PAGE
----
If you’ve got a poker face like Lady GaGa, then Fibbage is for you. This is an intriguing bluffing game for two to eight players, which takes an interesting twist on the typical quiz genre, prompting you to enter ridiculous, silly, or downright rude pieces of trivia, with the aim being to convince your pals that they’re true.
Each game lasts around 15 minutes, with three rounds taking approximately five minutes apiece. These quick fire forays consist of a mix of questions with categories to choose from, including anything from ol’ Billy Shakespeare through to football and television. As mentioned, the aim is to deceive, so with a few friends or family members with good imaginations, it can be fun.
What’s interesting about this game is that it’s played using mobile devices. Ditching the DualShock 4, you actually have to head to www.fibbage.com, where you’ll enter a name and room code for the current game that’s in session. This means that your console acts as a kind of host for the action, and it also means that your increasingly daft answers are kept secret.
All of this, as you’d expect, means that it’s ideal for special occasions – similar to that of Monopoly at Christmas – and the short play sessions really enhance that, but it also means that its use is limited. We found ourselves tiring of the format after an hour, and while we could see ourselves pulling it out again, the structure makes it more of a novelty than anything with real longevity.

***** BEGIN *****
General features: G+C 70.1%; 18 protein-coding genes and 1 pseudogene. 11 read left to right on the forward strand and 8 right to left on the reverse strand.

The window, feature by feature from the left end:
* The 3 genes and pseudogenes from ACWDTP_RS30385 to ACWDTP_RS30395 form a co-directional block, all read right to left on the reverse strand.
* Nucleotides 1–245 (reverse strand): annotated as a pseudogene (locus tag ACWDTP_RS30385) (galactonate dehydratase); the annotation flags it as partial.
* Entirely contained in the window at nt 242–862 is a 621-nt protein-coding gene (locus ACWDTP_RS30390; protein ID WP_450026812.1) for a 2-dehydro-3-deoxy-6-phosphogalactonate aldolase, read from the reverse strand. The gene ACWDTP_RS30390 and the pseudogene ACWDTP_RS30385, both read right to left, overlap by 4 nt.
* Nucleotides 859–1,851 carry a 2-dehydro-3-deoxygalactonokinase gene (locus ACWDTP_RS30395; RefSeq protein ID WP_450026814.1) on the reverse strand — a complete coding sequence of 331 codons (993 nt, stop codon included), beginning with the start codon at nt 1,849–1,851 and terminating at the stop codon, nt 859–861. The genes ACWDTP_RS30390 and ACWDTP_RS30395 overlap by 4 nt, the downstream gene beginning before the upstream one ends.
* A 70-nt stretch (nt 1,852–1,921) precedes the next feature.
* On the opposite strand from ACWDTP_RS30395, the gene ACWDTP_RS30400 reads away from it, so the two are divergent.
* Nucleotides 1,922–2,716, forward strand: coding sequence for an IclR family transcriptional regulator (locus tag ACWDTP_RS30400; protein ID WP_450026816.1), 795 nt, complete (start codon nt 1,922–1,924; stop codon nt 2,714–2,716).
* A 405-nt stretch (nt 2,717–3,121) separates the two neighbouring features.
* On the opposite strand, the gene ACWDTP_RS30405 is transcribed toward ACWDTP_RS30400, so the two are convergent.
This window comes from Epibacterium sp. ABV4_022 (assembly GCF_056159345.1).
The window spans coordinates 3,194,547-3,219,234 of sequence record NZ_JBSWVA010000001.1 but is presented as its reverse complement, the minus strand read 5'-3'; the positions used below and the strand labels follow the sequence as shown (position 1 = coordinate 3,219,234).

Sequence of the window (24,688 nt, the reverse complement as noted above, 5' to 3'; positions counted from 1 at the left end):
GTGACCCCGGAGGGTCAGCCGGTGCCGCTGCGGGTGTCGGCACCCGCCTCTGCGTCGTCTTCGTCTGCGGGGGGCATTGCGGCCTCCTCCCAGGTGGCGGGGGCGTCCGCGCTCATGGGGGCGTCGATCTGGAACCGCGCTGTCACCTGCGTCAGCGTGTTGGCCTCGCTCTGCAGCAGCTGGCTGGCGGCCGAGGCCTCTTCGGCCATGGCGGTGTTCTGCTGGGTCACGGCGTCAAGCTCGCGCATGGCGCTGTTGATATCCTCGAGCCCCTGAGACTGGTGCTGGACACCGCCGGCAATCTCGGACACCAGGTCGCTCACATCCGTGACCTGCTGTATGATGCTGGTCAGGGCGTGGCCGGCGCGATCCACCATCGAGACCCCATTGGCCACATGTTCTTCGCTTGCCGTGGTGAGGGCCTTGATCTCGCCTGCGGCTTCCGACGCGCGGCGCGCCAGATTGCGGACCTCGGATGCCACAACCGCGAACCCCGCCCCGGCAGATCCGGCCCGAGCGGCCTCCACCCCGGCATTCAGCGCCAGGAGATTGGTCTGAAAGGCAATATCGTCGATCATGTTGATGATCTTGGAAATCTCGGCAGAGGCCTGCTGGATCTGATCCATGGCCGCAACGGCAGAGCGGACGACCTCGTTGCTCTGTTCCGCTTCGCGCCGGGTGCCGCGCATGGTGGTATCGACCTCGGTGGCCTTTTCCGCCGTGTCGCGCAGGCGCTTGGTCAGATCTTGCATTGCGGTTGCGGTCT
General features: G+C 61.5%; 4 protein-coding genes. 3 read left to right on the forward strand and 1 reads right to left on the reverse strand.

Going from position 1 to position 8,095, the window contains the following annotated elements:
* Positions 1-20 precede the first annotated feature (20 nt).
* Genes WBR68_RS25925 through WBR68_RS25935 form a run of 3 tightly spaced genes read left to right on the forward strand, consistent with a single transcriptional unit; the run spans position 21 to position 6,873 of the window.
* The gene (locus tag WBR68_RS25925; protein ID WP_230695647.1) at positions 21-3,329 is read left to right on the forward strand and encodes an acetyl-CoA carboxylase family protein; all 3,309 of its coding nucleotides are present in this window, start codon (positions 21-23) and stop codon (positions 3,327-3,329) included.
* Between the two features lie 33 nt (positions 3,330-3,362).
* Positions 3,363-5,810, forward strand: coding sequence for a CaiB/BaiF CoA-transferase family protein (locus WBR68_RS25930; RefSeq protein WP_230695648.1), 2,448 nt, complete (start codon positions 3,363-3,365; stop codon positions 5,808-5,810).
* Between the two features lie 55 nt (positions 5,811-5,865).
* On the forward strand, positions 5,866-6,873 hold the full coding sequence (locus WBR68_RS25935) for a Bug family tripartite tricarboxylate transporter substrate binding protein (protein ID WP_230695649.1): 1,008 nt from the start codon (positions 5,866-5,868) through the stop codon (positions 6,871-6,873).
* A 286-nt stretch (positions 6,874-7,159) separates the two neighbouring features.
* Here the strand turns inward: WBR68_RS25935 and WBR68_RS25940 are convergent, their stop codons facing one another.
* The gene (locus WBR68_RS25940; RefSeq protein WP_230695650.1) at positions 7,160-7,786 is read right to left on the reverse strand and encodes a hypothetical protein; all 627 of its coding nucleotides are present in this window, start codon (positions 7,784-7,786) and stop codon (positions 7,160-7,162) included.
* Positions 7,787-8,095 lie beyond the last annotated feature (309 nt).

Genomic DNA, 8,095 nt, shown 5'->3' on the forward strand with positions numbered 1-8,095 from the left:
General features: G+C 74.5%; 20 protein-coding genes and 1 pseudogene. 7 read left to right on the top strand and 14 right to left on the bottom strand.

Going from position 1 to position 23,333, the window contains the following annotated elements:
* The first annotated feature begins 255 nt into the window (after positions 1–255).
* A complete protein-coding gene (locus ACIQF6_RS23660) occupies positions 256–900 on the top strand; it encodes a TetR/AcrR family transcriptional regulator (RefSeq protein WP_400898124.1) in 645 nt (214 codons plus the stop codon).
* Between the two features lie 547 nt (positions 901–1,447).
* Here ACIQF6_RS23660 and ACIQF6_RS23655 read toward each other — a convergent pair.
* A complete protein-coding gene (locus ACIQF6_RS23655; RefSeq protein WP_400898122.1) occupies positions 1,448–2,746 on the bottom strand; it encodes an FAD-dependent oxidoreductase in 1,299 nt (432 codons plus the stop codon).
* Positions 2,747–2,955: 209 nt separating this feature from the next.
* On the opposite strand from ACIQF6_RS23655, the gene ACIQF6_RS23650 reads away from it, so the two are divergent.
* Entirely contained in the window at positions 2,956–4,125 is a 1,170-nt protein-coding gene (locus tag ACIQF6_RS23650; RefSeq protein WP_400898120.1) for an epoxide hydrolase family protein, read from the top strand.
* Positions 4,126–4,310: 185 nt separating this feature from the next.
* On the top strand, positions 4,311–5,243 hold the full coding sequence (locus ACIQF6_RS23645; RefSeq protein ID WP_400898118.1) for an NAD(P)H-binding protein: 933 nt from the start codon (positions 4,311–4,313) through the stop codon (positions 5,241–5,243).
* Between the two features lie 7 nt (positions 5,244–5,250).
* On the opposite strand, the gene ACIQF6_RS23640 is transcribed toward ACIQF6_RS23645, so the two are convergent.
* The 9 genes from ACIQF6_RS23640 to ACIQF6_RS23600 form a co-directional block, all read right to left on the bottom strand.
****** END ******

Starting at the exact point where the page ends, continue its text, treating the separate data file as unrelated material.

It also doesn’t help that the presentation’s pretty poor. There’s not a single image in the entire game apart from the start screen – it’s mostly all text. And to make matters worse, the audio’s equally disappointing, with no real memorable melodies, sound effects, or music to hook you in. It’s as barebones as you can possibly get, and you could, in theory, obtain a comparable experience from a paper-based version.
Fibbage is a fun idea, and can be a blast if you play with the right people, but you’re not going to be coming back to it very often. With a little more variety and presentational pizzazz, this could have provided some compelling casual entertainment, but as it is, it’s a fun novelty that’s been poorly executed upon. And, honest to goodness, we’re not lying about that.